February 1, 2007
By Theresa Schmidt
Many people want the Lake Area to get a second airline and officials are apparently making good progress on that. That's the word Calcasieu Police Jurors got from their legal counsel Allen Smith who also happens to be a member of the Lake Charles Regional Airport Board.
Jurors had been discussing a report on whether it would be feasible, from a cost standpoint, to combine Lake Charles Regional Airport and Chennault International Airport into one location. But Police Juror Cornie Moon said, "What the public wants to know is, are we going to get an additional carrier?"
Smith says it looks good. He told jurors, "Right this minute we are very hopeful that we're just about to get into some serious negotiations and have a second carrier here in the first quarter of this year. Let's hope."
But local government may have to contribute in new ways to make it happen. Explains Smith, "What that carrier has told us is, 'We'll give you an airplane and two pilots, we'll fly into your airport, but you Mr. Airport are going to have to provide baggage handling, you're going to provide ticket sales, you're going to provide somebody up there to check us in. We don't want any employees.'"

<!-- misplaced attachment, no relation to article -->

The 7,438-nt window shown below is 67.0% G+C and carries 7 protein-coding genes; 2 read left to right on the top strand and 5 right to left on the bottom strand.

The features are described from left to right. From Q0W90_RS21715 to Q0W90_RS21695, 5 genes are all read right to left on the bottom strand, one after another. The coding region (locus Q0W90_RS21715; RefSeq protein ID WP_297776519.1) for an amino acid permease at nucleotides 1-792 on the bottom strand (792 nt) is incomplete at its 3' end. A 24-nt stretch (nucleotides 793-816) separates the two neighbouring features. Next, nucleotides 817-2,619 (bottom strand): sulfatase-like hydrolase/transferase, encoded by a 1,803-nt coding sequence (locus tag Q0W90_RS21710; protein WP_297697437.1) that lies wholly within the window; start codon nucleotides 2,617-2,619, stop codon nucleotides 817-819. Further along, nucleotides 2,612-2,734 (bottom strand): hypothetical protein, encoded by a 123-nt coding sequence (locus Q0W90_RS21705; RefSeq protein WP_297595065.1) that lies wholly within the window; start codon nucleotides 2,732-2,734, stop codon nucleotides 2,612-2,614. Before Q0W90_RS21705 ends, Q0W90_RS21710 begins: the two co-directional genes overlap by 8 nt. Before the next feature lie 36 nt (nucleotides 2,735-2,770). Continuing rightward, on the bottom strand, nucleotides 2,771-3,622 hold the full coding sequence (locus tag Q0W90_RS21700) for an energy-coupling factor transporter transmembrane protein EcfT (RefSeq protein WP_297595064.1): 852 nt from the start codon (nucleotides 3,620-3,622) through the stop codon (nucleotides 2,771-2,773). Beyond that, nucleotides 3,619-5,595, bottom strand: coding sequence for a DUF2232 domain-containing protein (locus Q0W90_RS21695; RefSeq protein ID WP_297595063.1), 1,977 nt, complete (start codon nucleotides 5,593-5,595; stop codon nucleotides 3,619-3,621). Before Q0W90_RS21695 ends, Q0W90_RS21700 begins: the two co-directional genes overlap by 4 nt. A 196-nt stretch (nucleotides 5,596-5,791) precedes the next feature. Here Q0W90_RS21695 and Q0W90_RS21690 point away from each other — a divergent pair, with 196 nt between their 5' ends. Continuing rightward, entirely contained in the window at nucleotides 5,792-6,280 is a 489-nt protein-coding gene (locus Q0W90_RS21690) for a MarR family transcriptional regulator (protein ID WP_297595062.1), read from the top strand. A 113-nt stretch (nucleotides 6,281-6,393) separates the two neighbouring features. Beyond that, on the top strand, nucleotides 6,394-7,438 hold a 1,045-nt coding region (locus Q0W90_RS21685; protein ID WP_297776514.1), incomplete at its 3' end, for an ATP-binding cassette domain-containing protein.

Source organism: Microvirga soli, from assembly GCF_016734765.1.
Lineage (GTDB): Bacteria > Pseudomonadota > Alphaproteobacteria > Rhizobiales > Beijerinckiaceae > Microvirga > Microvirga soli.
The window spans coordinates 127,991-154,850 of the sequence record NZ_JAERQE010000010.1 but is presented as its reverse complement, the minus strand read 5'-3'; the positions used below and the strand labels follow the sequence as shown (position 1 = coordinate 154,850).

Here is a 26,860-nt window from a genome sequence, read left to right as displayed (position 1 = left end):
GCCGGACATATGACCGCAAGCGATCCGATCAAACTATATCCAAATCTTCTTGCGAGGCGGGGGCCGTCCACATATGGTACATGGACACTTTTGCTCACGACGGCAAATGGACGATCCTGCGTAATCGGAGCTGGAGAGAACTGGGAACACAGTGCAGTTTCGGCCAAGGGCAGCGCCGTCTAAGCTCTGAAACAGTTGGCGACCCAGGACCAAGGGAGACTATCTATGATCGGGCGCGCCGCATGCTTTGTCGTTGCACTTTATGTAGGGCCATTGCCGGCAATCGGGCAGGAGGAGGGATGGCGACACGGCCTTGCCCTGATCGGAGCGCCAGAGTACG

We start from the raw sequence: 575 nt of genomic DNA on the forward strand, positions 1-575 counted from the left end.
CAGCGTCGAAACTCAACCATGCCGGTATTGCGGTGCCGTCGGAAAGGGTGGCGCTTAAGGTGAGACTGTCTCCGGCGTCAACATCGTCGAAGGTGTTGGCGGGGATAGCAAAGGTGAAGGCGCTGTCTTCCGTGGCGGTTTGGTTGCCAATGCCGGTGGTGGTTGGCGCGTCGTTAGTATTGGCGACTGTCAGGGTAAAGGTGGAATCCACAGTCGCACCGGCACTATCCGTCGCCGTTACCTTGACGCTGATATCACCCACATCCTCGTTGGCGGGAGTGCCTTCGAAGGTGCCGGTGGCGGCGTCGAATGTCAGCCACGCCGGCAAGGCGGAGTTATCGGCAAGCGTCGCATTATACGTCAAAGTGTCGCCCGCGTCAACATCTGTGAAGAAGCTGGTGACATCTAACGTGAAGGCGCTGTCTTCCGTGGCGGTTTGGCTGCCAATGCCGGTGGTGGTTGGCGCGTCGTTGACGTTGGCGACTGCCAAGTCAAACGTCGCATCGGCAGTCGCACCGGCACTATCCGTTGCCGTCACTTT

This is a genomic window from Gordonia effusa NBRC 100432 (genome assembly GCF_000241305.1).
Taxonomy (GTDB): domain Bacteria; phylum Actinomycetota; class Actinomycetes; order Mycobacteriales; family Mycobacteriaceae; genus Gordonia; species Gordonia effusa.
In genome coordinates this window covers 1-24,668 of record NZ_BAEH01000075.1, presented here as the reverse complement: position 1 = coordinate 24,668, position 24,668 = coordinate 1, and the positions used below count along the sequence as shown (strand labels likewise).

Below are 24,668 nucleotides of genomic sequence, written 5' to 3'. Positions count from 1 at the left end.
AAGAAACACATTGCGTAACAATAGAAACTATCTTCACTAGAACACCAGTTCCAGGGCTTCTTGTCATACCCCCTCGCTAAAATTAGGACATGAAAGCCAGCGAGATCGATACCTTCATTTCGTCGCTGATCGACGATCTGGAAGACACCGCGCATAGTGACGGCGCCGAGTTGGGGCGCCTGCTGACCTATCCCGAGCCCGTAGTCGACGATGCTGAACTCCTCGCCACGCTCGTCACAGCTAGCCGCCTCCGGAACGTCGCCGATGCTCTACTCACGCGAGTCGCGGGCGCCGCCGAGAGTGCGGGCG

Though many details are as yet secret, Smith says it could help prevent those trips to Houston about which many people complain. Kevin Guidry, police juror, posed the queston: "The carrier that we're going to get, hopefully, in the near future. Would that help us bypass having to go to Houston to go to Dallas, or to go to Houston to go to New Orleans or to go to Houston to go to Baton Rouge? Is that going to take all that away or is that still going to be the same flight pattern that it is now?"
To which Smith responded, "We're not going to have to fly to Houston to go other places. That's all I can say at this time. I've been warned."
Jurors also found out it really isn't financially feasible to consolidate Chennault International Airport and Regional Airport. Administrator Mark McMurry says an expert consultant reviewed the issue. "It would cost between $115 million and $125 million. It really isn't financially feasible to do that."